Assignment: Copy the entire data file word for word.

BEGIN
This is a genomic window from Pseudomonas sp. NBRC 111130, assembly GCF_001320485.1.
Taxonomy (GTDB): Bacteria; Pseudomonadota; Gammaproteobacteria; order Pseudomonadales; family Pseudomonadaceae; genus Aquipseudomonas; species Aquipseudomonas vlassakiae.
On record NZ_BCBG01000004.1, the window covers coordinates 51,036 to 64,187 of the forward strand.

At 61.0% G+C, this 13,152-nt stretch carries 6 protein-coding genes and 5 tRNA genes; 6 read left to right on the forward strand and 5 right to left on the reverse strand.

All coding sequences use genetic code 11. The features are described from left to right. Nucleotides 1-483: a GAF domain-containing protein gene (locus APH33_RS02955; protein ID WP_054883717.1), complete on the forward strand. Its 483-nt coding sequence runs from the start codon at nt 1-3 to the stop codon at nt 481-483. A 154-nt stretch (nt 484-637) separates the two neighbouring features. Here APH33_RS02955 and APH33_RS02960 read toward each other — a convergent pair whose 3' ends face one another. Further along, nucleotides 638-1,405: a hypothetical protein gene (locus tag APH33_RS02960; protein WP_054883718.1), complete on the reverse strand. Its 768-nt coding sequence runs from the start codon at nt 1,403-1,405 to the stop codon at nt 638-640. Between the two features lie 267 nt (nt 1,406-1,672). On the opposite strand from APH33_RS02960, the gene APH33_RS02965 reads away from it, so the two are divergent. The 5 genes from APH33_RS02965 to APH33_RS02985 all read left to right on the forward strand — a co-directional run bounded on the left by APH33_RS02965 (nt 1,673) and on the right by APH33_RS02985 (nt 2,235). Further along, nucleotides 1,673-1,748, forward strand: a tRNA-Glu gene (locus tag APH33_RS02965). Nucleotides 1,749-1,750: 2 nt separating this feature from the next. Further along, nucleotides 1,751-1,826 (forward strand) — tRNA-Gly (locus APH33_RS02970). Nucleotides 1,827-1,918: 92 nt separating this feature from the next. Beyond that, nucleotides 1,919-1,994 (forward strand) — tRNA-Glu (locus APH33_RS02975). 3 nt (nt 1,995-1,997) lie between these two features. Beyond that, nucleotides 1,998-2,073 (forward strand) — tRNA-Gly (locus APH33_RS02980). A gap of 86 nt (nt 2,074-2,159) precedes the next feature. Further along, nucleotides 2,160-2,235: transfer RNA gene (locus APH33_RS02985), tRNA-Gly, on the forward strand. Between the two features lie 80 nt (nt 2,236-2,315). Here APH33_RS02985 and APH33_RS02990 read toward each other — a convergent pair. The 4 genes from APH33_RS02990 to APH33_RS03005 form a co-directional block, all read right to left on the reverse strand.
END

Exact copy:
This is a genomic window from Pseudomonas sp. NBRC 111130, assembly GCF_001320485.1.
Taxonomy (GTDB): Bacteria; Pseudomonadota; Gammaproteobacteria; order Pseudomonadales; family Pseudomonadaceae; genus Aquipseudomonas; species Aquipseudomonas vlassakiae.
On record NZ_BCBG01000004.1, the window covers coordinates 51,036 to 64,187 of the forward strand.

At 61.0% G+C, this 13,152-nt stretch carries 6 protein-coding genes and 5 tRNA genes; 6 read left to right on the forward strand and 5 right to left on the reverse strand.

All coding sequences use genetic code 11. The features are described from left to right. Nucleotides 1-483: a GAF domain-containing protein gene (locus APH33_RS02955; protein ID WP_054883717.1), complete on the forward strand. Its 483-nt coding sequence runs from the start codon at nt 1-3 to the stop codon at nt 481-483. A 154-nt stretch (nt 484-637) separates the two neighbouring features. Here APH33_RS02955 and APH33_RS02960 read toward each other — a convergent pair whose 3' ends face one another. Further along, nucleotides 638-1,405: a hypothetical protein gene (locus tag APH33_RS02960; protein WP_054883718.1), complete on the reverse strand. Its 768-nt coding sequence runs from the start codon at nt 1,403-1,405 to the stop codon at nt 638-640. Between the two features lie 267 nt (nt 1,406-1,672). On the opposite strand from APH33_RS02960, the gene APH33_RS02965 reads away from it, so the two are divergent. The 5 genes from APH33_RS02965 to APH33_RS02985 all read left to right on the forward strand — a co-directional run bounded on the left by APH33_RS02965 (nt 1,673) and on the right by APH33_RS02985 (nt 2,235). Further along, nucleotides 1,673-1,748, forward strand: a tRNA-Glu gene (locus tag APH33_RS02965). Nucleotides 1,749-1,750: 2 nt separating this feature from the next. Further along, nucleotides 1,751-1,826 (forward strand) — tRNA-Gly (locus APH33_RS02970). Nucleotides 1,827-1,918: 92 nt separating this feature from the next. Beyond that, nucleotides 1,919-1,994 (forward strand) — tRNA-Glu (locus APH33_RS02975). 3 nt (nt 1,995-1,997) lie between these two features. Beyond that, nucleotides 1,998-2,073 (forward strand) — tRNA-Gly (locus APH33_RS02980). A gap of 86 nt (nt 2,074-2,159) precedes the next feature. Further along, nucleotides 2,160-2,235: transfer RNA gene (locus APH33_RS02985), tRNA-Gly, on the forward strand. Between the two features lie 80 nt (nt 2,236-2,315). Here APH33_RS02985 and APH33_RS02990 read toward each other — a convergent pair. The 4 genes from APH33_RS02990 to APH33_RS03005 form a co-directional block, all read right to left on the reverse strand.